Re: In Vitro and In Vivo Studies Indicate Curcumin Potential for Preventing and/or Treating Colorectal Cancer
Kunnumakkara AB, Guha S, Aggarwal BB. Curcumin and colorectal cancer: add spice to your life. Curr Colorectal Cancer Rep. 2009;5: 5-14.
found from 3% to 5% in turmeric (Curcuma
longa), is the major active component of this medicinal spice used in curry
powder, an integral part of Indian cooking and lifestyle. Epidemiological
studies have found that colorectal cancer is less prevalent in Eastern nations,
including India (30 cases
per million), where turmeric is regularly consumed, than in Western countries,
including the U.S.
(530 cases per million). The authors summarize data indicating that turmeric
and curcumin may exercise protective effects specifically against colorectal
curcumin, turmeric and commercial curcumin contains demethoxycurcumin and bisdemethoxycurcumin
(around 17% and 3%, respectively, together with about 77% curcumin in
commercial concentrates). While curcumin is considered the most active ingredient,
it may be that complete turmeric is more potent than any single component.
Compounds found in turmeric are chemically similar to those found in other
medicinal plants, such as gingerol in ginger (Zingiber officinale), yakuchinone-A in Chinese galangal (Alpinia chinensis), and iso-eugenol in
clove (Syzygium aromaticum).
molecular targets of curcumin in colon cancer are discussed, including
inhibition of nuclear factor kB signaling, activation of
peroxisome proliferator-activated receptor-g in colon cancer cells, inhibition of the
transcription factor early growth response-1, inhibition of β-catenin signaling,
and inhibition of mitogen-activated protein kinases. Curcumin also inhibits
cyclin-dependent kinases, blocks epidermal growth factor receptor signaling,
carcinogen transformation, and inhibits inflammatory COX-2 and 5-LOX expression
in mouse tumors. Studies have found that curcumin induces the tumor suppressor p53,
inhibits B-cell lymphoma-2 and basal cell lymphoma-extra large in xenograft
tumors in mice, inhibits the proinflammatory cytokine interleukin-8, and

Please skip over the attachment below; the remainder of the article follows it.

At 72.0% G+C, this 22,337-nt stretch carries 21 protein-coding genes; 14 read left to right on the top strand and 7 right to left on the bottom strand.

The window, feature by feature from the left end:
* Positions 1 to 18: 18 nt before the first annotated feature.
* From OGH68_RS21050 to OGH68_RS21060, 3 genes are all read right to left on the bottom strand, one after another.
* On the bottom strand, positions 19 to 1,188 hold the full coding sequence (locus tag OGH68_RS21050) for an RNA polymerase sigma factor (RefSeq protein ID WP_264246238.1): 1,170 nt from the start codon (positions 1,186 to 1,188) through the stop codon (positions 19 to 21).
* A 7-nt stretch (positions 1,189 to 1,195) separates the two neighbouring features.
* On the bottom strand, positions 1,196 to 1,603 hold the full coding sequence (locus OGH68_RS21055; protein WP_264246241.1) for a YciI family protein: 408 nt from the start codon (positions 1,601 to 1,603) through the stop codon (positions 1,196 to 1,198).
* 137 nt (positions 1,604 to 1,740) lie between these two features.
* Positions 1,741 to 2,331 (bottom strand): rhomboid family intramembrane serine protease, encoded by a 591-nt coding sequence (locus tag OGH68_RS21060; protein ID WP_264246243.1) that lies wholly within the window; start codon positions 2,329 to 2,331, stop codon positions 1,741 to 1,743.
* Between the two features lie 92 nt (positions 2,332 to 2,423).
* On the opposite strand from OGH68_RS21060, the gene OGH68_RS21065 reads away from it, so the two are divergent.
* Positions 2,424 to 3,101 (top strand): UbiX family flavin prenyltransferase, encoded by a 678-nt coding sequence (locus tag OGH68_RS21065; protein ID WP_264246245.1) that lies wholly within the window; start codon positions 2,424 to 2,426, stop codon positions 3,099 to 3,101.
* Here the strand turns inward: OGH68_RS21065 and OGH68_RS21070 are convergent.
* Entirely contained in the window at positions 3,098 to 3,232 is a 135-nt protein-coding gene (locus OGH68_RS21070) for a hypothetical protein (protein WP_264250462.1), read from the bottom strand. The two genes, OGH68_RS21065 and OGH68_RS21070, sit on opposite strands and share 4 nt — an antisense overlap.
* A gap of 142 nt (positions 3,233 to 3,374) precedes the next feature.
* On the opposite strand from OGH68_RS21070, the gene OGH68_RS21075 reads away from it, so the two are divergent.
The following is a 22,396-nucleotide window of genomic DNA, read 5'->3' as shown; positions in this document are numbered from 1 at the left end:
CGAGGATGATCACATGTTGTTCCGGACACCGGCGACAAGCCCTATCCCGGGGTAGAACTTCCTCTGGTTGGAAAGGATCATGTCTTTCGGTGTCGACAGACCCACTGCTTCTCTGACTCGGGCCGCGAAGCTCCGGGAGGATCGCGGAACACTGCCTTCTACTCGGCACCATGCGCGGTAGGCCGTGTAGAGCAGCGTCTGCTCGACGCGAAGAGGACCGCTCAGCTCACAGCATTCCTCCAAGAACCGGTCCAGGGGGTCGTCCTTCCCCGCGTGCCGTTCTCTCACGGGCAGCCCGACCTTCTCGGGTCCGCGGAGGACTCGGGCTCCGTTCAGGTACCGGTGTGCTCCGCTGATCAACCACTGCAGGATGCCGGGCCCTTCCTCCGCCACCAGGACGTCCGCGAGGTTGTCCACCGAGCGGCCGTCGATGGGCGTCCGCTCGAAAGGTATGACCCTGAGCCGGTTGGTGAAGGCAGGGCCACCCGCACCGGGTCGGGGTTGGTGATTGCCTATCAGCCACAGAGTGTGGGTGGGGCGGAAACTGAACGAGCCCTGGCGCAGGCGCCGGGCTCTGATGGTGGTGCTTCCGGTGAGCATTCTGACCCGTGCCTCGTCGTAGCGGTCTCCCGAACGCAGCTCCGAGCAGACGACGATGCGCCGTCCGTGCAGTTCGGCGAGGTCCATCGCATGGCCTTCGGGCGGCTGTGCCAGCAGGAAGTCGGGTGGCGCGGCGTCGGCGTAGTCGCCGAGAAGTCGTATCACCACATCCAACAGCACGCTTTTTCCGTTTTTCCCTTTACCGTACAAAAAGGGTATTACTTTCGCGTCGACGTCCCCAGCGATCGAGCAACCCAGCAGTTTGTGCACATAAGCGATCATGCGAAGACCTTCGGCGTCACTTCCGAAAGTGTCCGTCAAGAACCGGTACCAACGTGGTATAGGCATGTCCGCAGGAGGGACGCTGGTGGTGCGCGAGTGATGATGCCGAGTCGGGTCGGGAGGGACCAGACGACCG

mediates ceramide generation and apoptosis in colon cancer cells. These molecular-level
effects on cellular activity suppress proliferation, inhibit cell growth,
reduce biotransformational enzymes, control DNA damage, inhibit cancer cell
cycle progression, reduce cancer cell survival, promote cancer cell apoptosis, and
block cancer cell migration.
vitro studies show that curcumin suppresses proliferation and increases
apoptosis in several colorectal cancer lines. At least 8 rodent studies have
found that ingested curcumin prevents colon cancer growth, and 2 studies showed
it was an effective therapy in colon and colorectal cancers in mice.
to both standard chemotherapeutic drugs and radiotherapy is a serious problem
in colorectal cancer treatment. Studies have found that curcumin sensitizes
cancer cells to such treatments in mice.
and systemic bioavailability of curcumin are low, but for gastrointestinal
diseases this is not a problem. Turmeric extract or curcumin must be consumed
in rather large quantities to be useful. It is most effective in its cancer prevention
and reduction activities in the gastrointestinal tract, and is believed to be
metabolized in the intestines. Curcumin conjugation is much more extensive in
intestinal fractions from humans than those from rats, but less extensive in
human hepatic fractions than those from rats. The curcumin-reducing capacity of
cytosol from human intestinal and liver tissue was greater than in
corresponding rodent tissue by factors of 18 and 5, respectively. Results
demonstrate that human intestinal tissue has more curcumin metabolites than rat
intestinal tissue. Curcumin has been studied for toxicity in rodents; no
toxicity was found, but dose-dependent increases in liver weight were observed in
rats receiving curcumin versus controls. In humans, no toxicity has been found
in doses up to 12 g daily.
A number of
human clinical trials with curcumin have been conducted. Positive results have
been achieved in some, indicating that curcumin may be useful in inhibiting
expression of familial adenomatous polyposis and in treating ulcerative
proctitis, Crohn's disease, and ulcerative colitis; and turmeric extract daily
for 8 weeks helped in reducing symptoms of irritable bowel syndrome.
patients with advanced colorectal cancer refractory to standard chemotherapy,
ingestion of turmeric extract for 4 months showed radiological stable disease
for 2 to 4 months in 5 patients. No dose-limiting toxicity was observed. Other
studies have also reported limited results, perhaps a function of study design
and limited objectives. In the authors' own study of pancreatic cancer, 25
patients received 8 g curcumin for two months; of 21 available for response,
two had clinical biological activity, one was stabilized for over 18 months,
and one had a brief but marked (73%) tumor regression. The authors state that
due to its potent anti-inflammatory activity, "curcumin has potential for
preventing and treating CRC" (colorectal cancer), though more studies are
needed to assess this potential.